It’s been a while but I am back. Back at last and it’s a wonderful feeling.
Loads of video work and some super stills assignments in far away lands and now I am here, stirring, whirring and coiled like a soft spring.
It’s about time; I am not finished yet!
This is a promo I made for a very good friend of mine. He has an undeniable and innate talent for all things beautifully crafted. I suggest you all take a good look at his work. Hugely keen to do more of these sweet little things
These two edits were a pleasure to shoot. My colleague is an absolute star and so easy to work with.
A Bespoke Banter production/Produced by Catrin Griffiths/Camera and sound, me
This edit was great fun and shot in a brilliantly incongruous setting. The light, however, was much too bright and really quite unhelpful…as were the rush hour beeps, bumps and bangs.
A Bespoke Banter production/Camera and sound: Me
These are always good shoots, if not ever-so-slightly intense.
A Bespoke Banter production. Camera: Me and lovely Adam Fletcher (on super slow mo!)
This was crazy! My stills for this can be seen here
A Bespoke Banter production with me on camera.
In this one, I shot Topshop, Erdem and Hakaan Yildirim. This is the no faces edit
Another wonderful Bespoke Banter production.
Lord Mayor’s Show, London
Lord Mayor’s Show, London
There’s more to come!
Yesterday was a hugely productive day. My new camera and lens were both taken for a spin, proper.
Again, these photos form part of an ongoing project that has now entered its second year.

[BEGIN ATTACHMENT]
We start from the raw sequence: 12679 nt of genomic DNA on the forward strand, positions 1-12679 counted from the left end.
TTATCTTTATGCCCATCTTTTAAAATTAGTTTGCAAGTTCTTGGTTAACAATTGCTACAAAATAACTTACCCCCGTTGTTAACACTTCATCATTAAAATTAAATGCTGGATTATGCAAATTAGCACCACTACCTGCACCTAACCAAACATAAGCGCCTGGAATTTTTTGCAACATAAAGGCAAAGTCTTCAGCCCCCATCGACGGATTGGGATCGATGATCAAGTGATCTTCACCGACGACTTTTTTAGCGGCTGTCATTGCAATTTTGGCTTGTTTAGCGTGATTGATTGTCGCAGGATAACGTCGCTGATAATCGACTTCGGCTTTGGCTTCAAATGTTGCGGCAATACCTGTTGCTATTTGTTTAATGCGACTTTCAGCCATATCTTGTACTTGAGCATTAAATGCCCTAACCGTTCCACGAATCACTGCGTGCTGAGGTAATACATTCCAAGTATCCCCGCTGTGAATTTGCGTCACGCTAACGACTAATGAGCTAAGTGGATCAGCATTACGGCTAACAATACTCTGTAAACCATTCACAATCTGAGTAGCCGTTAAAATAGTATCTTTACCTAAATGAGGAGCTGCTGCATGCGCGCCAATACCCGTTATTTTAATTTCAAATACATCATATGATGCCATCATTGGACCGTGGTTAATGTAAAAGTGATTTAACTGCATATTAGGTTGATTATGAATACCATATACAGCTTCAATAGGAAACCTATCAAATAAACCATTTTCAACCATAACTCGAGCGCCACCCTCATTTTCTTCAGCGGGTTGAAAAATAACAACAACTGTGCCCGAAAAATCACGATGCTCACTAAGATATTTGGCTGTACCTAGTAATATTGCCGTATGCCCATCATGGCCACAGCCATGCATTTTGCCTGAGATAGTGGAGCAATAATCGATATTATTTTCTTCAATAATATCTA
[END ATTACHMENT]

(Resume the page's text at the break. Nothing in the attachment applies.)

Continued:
Last week was especially exciting and comprised part of an extraordinary ongoing project. It involved sleeping rough, running and getting quite wet – all of which I thoroughly enjoyed.
What was most rewarding though, was the fantastically raw insight into the Guards regiment I ve been following for over half a year. The scarlet tunics and bearskin caps that had occupied all those months in camp and on the parade ground had been stripped away and all that remained were the gritty faces and battered uniforms of infantry soldiers – on exercise.
This abrupt aberration – from public duties to war-fighting – presented me with a problem. The matter of understanding these guys and their work had taken on another much more thought-provoking dimension not directly experienced before. Subsequently it has become increasingly more complicated to project what I deem to be an honest and just portrayal of blokes I’ve known and liked for nearly a year.
Fortunately the route taken to understand who or what you are photographing is often the most rewarding and the photographs become merely a by-product of that endeavour. In this case, I have embraced the venture and each new challenge is undertaken with vigorous determination – and an exceptionally open mind.
The selection of appropriate images is therefore one of the most challenging aspects of this project – and indeed any body of work. What seems appropriate presently will feel inadequate, inaccurate and unfair tomorrow as a more substantial understanding develops.
I ve chosen to omit the laughs, the giggles and the wry faces in favour of a more austere aesthetic; the lads were working hard and I’d never embarked on such an endeavour before. Appropriate now (at this very moment in time) is to portray the uncertainty and bewilderment of what I experienced with the immense efforts they exerted.
This post and the difficulties associated and discussed is really only a microcosm of the project at large and perhaps not immediately problematic to anyone who choses to read it. But, for me, it is significant and vexing!
Avoiding cliches is also quite the issue but I’ll leave that for now.
Soon I will put together an anti-austere collection of the austere. In fact, this is a post in flux. Prepare for changes, additions and subtractions.